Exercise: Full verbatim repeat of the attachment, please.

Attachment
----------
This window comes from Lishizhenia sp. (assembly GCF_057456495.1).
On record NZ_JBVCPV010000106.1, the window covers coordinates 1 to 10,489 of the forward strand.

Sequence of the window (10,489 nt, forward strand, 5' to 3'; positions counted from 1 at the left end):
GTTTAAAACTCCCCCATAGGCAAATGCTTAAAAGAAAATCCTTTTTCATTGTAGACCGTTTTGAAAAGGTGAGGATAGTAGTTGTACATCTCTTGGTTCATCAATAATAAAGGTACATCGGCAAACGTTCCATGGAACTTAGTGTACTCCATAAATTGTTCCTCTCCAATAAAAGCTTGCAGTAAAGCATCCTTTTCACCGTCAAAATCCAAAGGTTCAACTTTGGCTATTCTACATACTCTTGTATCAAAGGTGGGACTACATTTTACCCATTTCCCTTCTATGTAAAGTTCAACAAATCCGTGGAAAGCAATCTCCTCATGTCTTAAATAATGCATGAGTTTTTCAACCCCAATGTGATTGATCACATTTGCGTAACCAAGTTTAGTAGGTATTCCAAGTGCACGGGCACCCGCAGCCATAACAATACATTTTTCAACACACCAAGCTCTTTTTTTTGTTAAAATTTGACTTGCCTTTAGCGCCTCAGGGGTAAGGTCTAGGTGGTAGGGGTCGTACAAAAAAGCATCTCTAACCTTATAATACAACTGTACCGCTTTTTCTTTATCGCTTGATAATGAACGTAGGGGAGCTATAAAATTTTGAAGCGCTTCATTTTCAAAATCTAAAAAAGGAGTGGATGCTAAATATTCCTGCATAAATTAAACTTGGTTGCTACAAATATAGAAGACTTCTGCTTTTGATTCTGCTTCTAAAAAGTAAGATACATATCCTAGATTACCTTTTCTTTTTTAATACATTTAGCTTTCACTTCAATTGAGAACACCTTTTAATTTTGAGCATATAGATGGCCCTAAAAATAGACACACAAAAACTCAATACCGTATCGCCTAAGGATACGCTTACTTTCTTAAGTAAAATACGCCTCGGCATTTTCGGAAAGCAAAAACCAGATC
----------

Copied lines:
This window comes from Lishizhenia sp. (assembly GCF_057456495.1).
On record NZ_JBVCPV010000106.1, the window covers coordinates 1 to 10,489 of the forward strand.

Sequence of the window (10,489 nt, forward strand, 5' to 3'; positions counted from 1 at the left end):
GTTTAAAACTCCCCCATAGGCAAATGCTTAAAAGAAAATCCTTTTTCATTGTAGACCGTTTTGAAAAGGTGAGGATAGTAGTTGTACATCTCTTGGTTCATCAATAATAAAGGTACATCGGCAAACGTTCCATGGAACTTAGTGTACTCCATAAATTGTTCCTCTCCAATAAAAGCTTGCAGTAAAGCATCCTTTTCACCGTCAAAATCCAAAGGTTCAACTTTGGCTATTCTACATACTCTTGTATCAAAGGTGGGACTACATTTTACCCATTTCCCTTCTATGTAAAGTTCAACAAATCCGTGGAAAGCAATCTCCTCATGTCTTAAATAATGCATGAGTTTTTCAACCCCAATGTGATTGATCACATTTGCGTAACCAAGTTTAGTAGGTATTCCAAGTGCACGGGCACCCGCAGCCATAACAATACATTTTTCAACACACCAAGCTCTTTTTTTTGTTAAAATTTGACTTGCCTTTAGCGCCTCAGGGGTAAGGTCTAGGTGGTAGGGGTCGTACAAAAAAGCATCTCTAACCTTATAATACAACTGTACCGCTTTTTCTTTATCGCTTGATAATGAACGTAGGGGAGCTATAAAATTTTGAAGCGCTTCATTTTCAAAATCTAAAAAAGGAGTGGATGCTAAATATTCCTGCATAAATTAAACTTGGTTGCTACAAATATAGAAGACTTCTGCTTTTGATTCTGCTTCTAAAAAGTAAGATACATATCCTAGATTACCTTTTCTTTTTTAATACATTTAGCTTTCACTTCAATTGAGAACACCTTTTAATTTTGAGCATATAGATGGCCCTAAAAATAGACACACAAAAACTCAATACCGTATCGCCTAAGGATACGCTTACTTTCTTAAGTAAAATACGCCTCGGCATTTTCGGAAAGCAAAAACCAGATC